Manual Chapter : Securing EtherIP Tunnel Traffic with IPsec

Applies To:

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BIG-IP AFM

  • 15.0.0, 14.1.0

BIG-IP Analytics

  • 15.0.0

BIG-IP ASM

  • 14.1.0

BIG-IP AAM

  • 15.0.0, 14.1.0

BIG-IP APM

  • 14.1.0

BIG-IP LTM

  • 15.0.0, 14.1.0
Manual Chapter

Securing EtherIP Tunnel Traffic with IPsec

Overview: Securing EtherIP tunnel traffic with IPsec

You can use the IPsec protocol to secure EtherIP tunnel traffic that is undergoing live migration across a wide area network (WAN) using VMware vMotion. The EtherIP tunnel preserves any existing connections between the BIG-IP® system and a virtual machine while the virtual machine migrates to another data center. Adding IPsec to this configuration involves adding an IPsec traffic selector on each side of the IPsec tunnel. Those traffic selectors have the same source and destination IP addresses as the EtherIP tunnel.

Important: Perform these tasks on the BIG-IP system in both the local data center and the remote data center.

Task List

Creating a VLAN

VLANs represent a logical collection of hosts that can share network resources, regardless of their physical location on the network. You create a VLAN to associate physical interfaces with that VLAN.
  1. On the Main tab, click Network > VLANs .
    The VLAN List screen opens.
  2. Click Create.
    The New VLAN screen opens.
  3. In the Name field, type a unique name for the VLAN.
  4. In the Tag field, type a numeric tag, between 1-4094, for the VLAN, or leave the field blank if you want the BIG-IP system to automatically assign a VLAN tag.
    The VLAN tag identifies the traffic from hosts in the associated VLAN.
  5. If you want to use Q-in-Q (double) tagging, use the Customer Tag setting to perform the following two steps. If you do not see the Customer Tag setting, your hardware platform does not support Q-in-Q tagging and you can skip this step.
    1. From the Customer Tag list, select Specify.
    2. Type a numeric tag, from 1-4094, for the VLAN.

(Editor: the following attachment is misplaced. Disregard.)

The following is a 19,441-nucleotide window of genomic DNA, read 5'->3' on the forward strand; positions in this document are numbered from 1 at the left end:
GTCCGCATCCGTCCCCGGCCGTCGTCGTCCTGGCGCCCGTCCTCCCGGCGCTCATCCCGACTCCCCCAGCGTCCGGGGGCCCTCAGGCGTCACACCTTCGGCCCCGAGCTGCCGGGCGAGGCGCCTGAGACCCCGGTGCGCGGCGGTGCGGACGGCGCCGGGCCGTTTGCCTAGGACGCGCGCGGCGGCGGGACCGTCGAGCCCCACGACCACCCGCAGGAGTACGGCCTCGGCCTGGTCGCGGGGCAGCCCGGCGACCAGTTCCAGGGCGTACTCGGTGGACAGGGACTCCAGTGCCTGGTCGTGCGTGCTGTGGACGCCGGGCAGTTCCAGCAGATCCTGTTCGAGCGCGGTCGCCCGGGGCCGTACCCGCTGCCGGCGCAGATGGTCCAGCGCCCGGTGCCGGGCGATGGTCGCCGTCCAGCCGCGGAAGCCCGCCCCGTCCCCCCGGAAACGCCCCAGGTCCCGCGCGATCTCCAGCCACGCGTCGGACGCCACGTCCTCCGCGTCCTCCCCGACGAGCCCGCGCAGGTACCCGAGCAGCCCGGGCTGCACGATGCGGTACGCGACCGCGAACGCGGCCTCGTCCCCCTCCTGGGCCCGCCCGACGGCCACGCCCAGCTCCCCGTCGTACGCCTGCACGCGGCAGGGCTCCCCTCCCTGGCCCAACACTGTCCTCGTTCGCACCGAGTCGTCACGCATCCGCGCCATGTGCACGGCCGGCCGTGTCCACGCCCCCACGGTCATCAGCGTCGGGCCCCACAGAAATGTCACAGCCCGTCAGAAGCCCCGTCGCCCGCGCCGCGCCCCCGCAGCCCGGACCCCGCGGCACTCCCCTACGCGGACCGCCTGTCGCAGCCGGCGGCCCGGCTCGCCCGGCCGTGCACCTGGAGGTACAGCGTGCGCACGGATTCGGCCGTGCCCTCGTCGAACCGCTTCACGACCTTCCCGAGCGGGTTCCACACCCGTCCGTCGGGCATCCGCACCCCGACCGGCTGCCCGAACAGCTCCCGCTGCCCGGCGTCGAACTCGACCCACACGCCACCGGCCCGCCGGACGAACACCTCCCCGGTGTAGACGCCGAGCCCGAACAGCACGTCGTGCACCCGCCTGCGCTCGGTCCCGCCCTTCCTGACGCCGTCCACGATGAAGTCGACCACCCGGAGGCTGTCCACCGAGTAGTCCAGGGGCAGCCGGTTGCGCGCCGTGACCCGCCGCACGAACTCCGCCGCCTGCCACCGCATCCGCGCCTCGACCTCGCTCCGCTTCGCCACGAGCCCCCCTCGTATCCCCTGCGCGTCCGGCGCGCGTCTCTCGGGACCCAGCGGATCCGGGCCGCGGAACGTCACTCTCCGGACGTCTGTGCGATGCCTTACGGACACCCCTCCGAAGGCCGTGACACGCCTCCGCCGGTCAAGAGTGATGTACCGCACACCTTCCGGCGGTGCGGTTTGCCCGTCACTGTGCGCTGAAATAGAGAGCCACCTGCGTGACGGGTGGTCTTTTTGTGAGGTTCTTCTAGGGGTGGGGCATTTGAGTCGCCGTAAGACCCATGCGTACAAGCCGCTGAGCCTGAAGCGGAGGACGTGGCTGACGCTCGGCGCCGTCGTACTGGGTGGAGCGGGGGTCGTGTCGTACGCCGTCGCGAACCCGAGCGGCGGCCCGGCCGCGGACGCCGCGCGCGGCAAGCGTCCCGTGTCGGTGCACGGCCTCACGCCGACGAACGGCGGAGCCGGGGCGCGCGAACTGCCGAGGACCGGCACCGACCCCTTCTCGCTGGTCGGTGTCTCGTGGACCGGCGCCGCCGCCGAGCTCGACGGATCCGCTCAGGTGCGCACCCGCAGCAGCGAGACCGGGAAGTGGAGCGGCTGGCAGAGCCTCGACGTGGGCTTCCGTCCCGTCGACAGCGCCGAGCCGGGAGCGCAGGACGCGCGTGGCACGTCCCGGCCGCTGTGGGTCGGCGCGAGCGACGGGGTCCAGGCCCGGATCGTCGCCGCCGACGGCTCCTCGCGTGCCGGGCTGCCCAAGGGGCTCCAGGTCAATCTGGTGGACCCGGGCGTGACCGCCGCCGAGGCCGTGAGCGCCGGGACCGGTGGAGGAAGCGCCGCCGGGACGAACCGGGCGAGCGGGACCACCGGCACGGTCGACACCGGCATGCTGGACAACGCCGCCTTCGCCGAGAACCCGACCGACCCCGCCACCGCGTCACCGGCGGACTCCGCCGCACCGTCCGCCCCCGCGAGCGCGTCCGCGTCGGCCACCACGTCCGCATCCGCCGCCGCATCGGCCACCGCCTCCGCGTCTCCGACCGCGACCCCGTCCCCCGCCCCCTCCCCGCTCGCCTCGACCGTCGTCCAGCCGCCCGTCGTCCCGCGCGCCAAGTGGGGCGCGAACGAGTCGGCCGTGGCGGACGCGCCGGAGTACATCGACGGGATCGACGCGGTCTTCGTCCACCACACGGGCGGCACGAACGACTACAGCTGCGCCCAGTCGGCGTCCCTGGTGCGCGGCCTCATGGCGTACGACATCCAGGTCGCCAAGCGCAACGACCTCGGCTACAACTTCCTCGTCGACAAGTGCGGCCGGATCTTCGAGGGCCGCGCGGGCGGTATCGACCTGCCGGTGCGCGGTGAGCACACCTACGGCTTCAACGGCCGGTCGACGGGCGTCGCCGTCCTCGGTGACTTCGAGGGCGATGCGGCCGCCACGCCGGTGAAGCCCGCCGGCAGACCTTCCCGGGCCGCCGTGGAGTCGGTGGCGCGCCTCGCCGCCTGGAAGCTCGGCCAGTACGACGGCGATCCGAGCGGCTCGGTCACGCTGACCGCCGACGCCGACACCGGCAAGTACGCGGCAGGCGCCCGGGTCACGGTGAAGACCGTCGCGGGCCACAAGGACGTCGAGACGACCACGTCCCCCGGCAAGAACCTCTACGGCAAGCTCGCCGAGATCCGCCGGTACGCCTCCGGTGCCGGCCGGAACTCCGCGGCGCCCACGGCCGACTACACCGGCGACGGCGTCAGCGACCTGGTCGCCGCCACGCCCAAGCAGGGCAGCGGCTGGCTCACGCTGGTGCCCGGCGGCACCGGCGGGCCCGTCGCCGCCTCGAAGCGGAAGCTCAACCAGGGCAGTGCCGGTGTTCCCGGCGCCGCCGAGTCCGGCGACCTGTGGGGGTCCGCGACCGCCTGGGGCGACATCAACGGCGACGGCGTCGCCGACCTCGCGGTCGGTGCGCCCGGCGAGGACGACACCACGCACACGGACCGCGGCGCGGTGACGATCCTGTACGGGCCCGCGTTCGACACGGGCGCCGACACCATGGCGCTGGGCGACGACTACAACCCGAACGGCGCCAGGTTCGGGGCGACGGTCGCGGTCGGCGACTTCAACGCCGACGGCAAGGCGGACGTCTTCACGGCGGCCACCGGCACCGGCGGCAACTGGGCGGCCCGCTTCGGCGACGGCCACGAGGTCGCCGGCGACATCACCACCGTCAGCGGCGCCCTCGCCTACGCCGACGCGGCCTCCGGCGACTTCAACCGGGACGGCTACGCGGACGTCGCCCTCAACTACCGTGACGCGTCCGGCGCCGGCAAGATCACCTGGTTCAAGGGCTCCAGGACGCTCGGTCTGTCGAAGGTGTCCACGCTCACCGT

The customer tag specifies the inner tag of any frame passing through the VLAN.
  6. For the Interfaces setting,
    1. From the Interface list, select an interface number.
    2. From the Tagging list, select Untagged.
    3. Click Add.
  7. For the Hardware SYN Cookie setting, select or clear the check box.
    When you enable this setting, the BIG-IP system triggers hardware SYN cookie protection for this VLAN.
    Enabling this setting causes additional settings to appear. These settings appear on specific BIG-IP platforms only.
  8. For the Syncache Threshold setting, retain the default value or change it to suit your needs.
    The Syncache Threshold value represents the number of outstanding SYN flood packets on the VLAN that will trigger the hardware SYN cookie protection feature.

    When the Hardware SYN Cookie setting is enabled, the BIG-IP system triggers SYN cookie protection in either of these cases, whichever occurs first:

    • The number of TCP half-open connections defined in the LTM setting Global SYN Check Threshold is reached.
    • The number of SYN flood packets defined in this Syncache Threshold setting is reached.
  9. For the SYN Flood Rate Limit setting, retain the default value or change it to suit your needs.
    The SYN Flood Rate Limit value represents the maximum number of SYN flood packets per second received on this VLAN before the BIG-IP system triggers hardware SYN cookie protection for the VLAN.
  10. Click Finished.
    The screen refreshes, and it displays the new VLAN in the list.

Creating an EtherIP tunnel object

Before you perform this task, you must know the self IP address of the instance of the VLAN that exists, or will exist, on the BIG-IP system in the other data center.
The purpose of an EtherIP tunnel that contains an EtherIP type of profile is to enable the BIG-IP system to preserve any current connections to a server that is using VMware vMotion for migration to another data center.
  1. On the Main tab, click Network > Tunnels > Tunnel List > Create .
    The New Tunnel screen opens.
  2. In the Name field, type a unique name for the tunnel.
  3. From the Profile list, select etherip.
  4. In the Local Address field, type the self IP address of the local BIG-IP system.
  5. In the Remote Address field, type the self IP address of the remote BIG-IP system.
  6. If the BIG-IP system is part of an HA cluster, select the corresponding traffic group from the Traffic Group list.
  7. Click Finished.

Creating a VLAN group

VLAN groups consolidate Layer 2 traffic from two or more separate VLANs.
  1. On the Main tab, click Network > VLANs > VLAN Groups .
    The VLAN Groups list screen opens.
  2. From the VLAN Groups menu, choose List.
  3. Click Create.
    The New VLAN Group screen opens.
  4. In the General Properties area, in the VLAN Group field, type a unique name for the VLAN group.
  5. For the VLANs setting, from the Available field select the internal and external VLAN names, and click << to move the VLAN names to the Members field.
  6. Click Finished.

Creating a self IP address

Before you create a self IP address, ensure that you have created at least one VLAN or VLAN group.
A self IP address enables the BIG-IP system and other devices on the network to route application traffic through the associated VLAN or VLAN group.
  1. On the Main tab, click Network > Self IPs .
  2. Click Create.
    The New Self IP screen opens.